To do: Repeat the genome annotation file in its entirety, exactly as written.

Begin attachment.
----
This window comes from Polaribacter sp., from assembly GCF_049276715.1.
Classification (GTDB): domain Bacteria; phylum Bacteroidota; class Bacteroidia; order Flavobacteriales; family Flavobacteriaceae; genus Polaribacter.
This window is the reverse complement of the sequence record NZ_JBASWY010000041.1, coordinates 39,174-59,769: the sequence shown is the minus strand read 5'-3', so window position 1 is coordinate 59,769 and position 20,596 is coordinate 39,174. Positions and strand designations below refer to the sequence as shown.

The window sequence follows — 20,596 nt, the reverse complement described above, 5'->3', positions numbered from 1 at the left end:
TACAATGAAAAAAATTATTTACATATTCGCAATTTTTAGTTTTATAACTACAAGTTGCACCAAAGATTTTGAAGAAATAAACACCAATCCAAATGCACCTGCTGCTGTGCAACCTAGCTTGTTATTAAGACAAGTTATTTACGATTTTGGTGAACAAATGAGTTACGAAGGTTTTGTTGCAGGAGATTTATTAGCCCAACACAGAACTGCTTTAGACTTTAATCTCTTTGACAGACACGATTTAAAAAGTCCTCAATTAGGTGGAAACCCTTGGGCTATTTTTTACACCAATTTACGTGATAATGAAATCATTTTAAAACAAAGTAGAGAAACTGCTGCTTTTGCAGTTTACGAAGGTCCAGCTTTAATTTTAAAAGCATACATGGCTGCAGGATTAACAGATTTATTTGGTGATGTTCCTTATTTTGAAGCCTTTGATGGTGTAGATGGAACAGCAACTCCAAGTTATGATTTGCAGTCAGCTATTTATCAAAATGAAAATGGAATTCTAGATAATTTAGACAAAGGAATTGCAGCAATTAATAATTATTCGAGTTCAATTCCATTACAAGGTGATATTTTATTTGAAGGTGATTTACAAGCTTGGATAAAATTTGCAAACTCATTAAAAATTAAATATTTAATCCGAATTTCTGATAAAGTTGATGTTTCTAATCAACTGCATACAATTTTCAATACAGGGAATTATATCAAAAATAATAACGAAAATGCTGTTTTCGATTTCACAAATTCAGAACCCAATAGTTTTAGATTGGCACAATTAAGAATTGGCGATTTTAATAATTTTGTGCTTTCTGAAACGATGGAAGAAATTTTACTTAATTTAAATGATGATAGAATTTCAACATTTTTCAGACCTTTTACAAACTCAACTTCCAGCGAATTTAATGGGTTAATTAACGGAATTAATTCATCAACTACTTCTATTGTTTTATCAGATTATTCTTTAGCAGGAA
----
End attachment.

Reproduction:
This window comes from Polaribacter sp., from assembly GCF_049276715.1.
Classification (GTDB): domain Bacteria; phylum Bacteroidota; class Bacteroidia; order Flavobacteriales; family Flavobacteriaceae; genus Polaribacter.
This window is the reverse complement of the sequence record NZ_JBASWY010000041.1, coordinates 39,174-59,769: the sequence shown is the minus strand read 5'-3', so window position 1 is coordinate 59,769 and position 20,596 is coordinate 39,174. Positions and strand designations below refer to the sequence as shown.

The window sequence follows — 20,596 nt, the reverse complement described above, 5'->3', positions numbered from 1 at the left end:
TACAATGAAAAAAATTATTTACATATTCGCAATTTTTAGTTTTATAACTACAAGTTGCACCAAAGATTTTGAAGAAATAAACACCAATCCAAATGCACCTGCTGCTGTGCAACCTAGCTTGTTATTAAGACAAGTTATTTACGATTTTGGTGAACAAATGAGTTACGAAGGTTTTGTTGCAGGAGATTTATTAGCCCAACACAGAACTGCTTTAGACTTTAATCTCTTTGACAGACACGATTTAAAAAGTCCTCAATTAGGTGGAAACCCTTGGGCTATTTTTTACACCAATTTACGTGATAATGAAATCATTTTAAAACAAAGTAGAGAAACTGCTGCTTTTGCAGTTTACGAAGGTCCAGCTTTAATTTTAAAAGCATACATGGCTGCAGGATTAACAGATTTATTTGGTGATGTTCCTTATTTTGAAGCCTTTGATGGTGTAGATGGAACAGCAACTCCAAGTTATGATTTGCAGTCAGCTATTTATCAAAATGAAAATGGAATTCTAGATAATTTAGACAAAGGAATTGCAGCAATTAATAATTATTCGAGTTCAATTCCATTACAAGGTGATATTTTATTTGAAGGTGATTTACAAGCTTGGATAAAATTTGCAAACTCATTAAAAATTAAATATTTAATCCGAATTTCTGATAAAGTTGATGTTTCTAATCAACTGCATACAATTTTCAATACAGGGAATTATATCAAAAATAATAACGAAAATGCTGTTTTCGATTTCACAAATTCAGAACCCAATAGTTTTAGATTGGCACAATTAAGAATTGGCGATTTTAATAATTTTGTGCTTTCTGAAACGATGGAAGAAATTTTACTTAATTTAAATGATGATAGAATTTCAACATTTTTCAGACCTTTTACAAACTCAACTTCCAGCGAATTTAATGGGTTAATTAACGGAATTAATTCATCAACTACTTCTATTGTTTTATCAGATTATTCTTTAGCAGGAA